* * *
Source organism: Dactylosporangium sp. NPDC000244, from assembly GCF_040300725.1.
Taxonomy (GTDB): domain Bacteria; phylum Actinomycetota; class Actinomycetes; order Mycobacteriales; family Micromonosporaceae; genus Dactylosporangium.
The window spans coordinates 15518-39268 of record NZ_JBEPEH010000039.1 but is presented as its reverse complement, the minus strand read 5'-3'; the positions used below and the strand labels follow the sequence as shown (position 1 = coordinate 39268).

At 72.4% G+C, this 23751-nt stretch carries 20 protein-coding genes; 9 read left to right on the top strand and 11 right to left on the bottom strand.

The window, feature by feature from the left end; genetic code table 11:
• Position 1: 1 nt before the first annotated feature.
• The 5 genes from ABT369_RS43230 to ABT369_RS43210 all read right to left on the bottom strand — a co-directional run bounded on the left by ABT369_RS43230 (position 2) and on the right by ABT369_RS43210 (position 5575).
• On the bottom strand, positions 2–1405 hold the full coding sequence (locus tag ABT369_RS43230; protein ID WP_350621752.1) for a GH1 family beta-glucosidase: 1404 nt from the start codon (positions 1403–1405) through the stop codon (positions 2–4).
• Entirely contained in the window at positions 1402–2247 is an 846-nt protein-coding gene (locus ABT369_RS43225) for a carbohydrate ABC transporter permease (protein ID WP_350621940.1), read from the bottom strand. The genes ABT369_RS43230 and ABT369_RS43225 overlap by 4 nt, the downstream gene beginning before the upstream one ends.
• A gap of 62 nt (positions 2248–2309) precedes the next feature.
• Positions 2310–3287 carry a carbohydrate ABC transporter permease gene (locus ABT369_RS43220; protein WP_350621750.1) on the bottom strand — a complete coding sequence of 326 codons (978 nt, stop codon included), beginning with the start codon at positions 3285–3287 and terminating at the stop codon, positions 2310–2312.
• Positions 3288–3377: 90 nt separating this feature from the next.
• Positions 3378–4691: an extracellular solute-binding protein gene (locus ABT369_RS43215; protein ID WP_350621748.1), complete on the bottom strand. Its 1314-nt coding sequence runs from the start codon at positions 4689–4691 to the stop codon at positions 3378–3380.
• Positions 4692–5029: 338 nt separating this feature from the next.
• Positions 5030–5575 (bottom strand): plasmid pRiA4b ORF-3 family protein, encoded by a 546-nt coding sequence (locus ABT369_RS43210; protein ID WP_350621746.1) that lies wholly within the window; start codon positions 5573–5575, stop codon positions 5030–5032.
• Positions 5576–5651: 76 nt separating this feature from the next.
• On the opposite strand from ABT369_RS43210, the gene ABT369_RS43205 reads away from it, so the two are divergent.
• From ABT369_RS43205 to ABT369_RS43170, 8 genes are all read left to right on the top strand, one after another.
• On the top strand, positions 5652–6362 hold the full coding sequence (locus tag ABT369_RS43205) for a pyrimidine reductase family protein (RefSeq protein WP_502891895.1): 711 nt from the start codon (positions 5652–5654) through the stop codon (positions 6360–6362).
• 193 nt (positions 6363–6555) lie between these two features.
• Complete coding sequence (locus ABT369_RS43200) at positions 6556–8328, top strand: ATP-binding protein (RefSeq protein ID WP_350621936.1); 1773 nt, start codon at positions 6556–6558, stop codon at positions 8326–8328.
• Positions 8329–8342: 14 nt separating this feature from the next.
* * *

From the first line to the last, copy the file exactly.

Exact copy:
Source organism: Dactylosporangium sp. NPDC000244, from assembly GCF_040300725.1.
Taxonomy (GTDB): domain Bacteria; phylum Actinomycetota; class Actinomycetes; order Mycobacteriales; family Micromonosporaceae; genus Dactylosporangium.
The window spans coordinates 15518-39268 of record NZ_JBEPEH010000039.1 but is presented as its reverse complement, the minus strand read 5'-3'; the positions used below and the strand labels follow the sequence as shown (position 1 = coordinate 39268).

At 72.4% G+C, this 23751-nt stretch carries 20 protein-coding genes; 9 read left to right on the top strand and 11 right to left on the bottom strand.

The window, feature by feature from the left end; genetic code table 11:
• Position 1: 1 nt before the first annotated feature.
• The 5 genes from ABT369_RS43230 to ABT369_RS43210 all read right to left on the bottom strand — a co-directional run bounded on the left by ABT369_RS43230 (position 2) and on the right by ABT369_RS43210 (position 5575).
• On the bottom strand, positions 2–1405 hold the full coding sequence (locus tag ABT369_RS43230; protein ID WP_350621752.1) for a GH1 family beta-glucosidase: 1404 nt from the start codon (positions 1403–1405) through the stop codon (positions 2–4).
• Entirely contained in the window at positions 1402–2247 is an 846-nt protein-coding gene (locus ABT369_RS43225) for a carbohydrate ABC transporter permease (protein ID WP_350621940.1), read from the bottom strand. The genes ABT369_RS43230 and ABT369_RS43225 overlap by 4 nt, the downstream gene beginning before the upstream one ends.
• A gap of 62 nt (positions 2248–2309) precedes the next feature.
• Positions 2310–3287 carry a carbohydrate ABC transporter permease gene (locus ABT369_RS43220; protein WP_350621750.1) on the bottom strand — a complete coding sequence of 326 codons (978 nt, stop codon included), beginning with the start codon at positions 3285–3287 and terminating at the stop codon, positions 2310–2312.
• Positions 3288–3377: 90 nt separating this feature from the next.
• Positions 3378–4691: an extracellular solute-binding protein gene (locus ABT369_RS43215; protein ID WP_350621748.1), complete on the bottom strand. Its 1314-nt coding sequence runs from the start codon at positions 4689–4691 to the stop codon at positions 3378–3380.
• Positions 4692–5029: 338 nt separating this feature from the next.
• Positions 5030–5575 (bottom strand): plasmid pRiA4b ORF-3 family protein, encoded by a 546-nt coding sequence (locus ABT369_RS43210; protein ID WP_350621746.1) that lies wholly within the window; start codon positions 5573–5575, stop codon positions 5030–5032.
• Positions 5576–5651: 76 nt separating this feature from the next.
• On the opposite strand from ABT369_RS43210, the gene ABT369_RS43205 reads away from it, so the two are divergent.
• From ABT369_RS43205 to ABT369_RS43170, 8 genes are all read left to right on the top strand, one after another.
• On the top strand, positions 5652–6362 hold the full coding sequence (locus tag ABT369_RS43205) for a pyrimidine reductase family protein (RefSeq protein WP_502891895.1): 711 nt from the start codon (positions 5652–5654) through the stop codon (positions 6360–6362).
• 193 nt (positions 6363–6555) lie between these two features.
• Complete coding sequence (locus ABT369_RS43200) at positions 6556–8328, top strand: ATP-binding protein (RefSeq protein ID WP_350621936.1); 1773 nt, start codon at positions 6556–6558, stop codon at positions 8326–8328.
• Positions 8329–8342: 14 nt separating this feature from the next.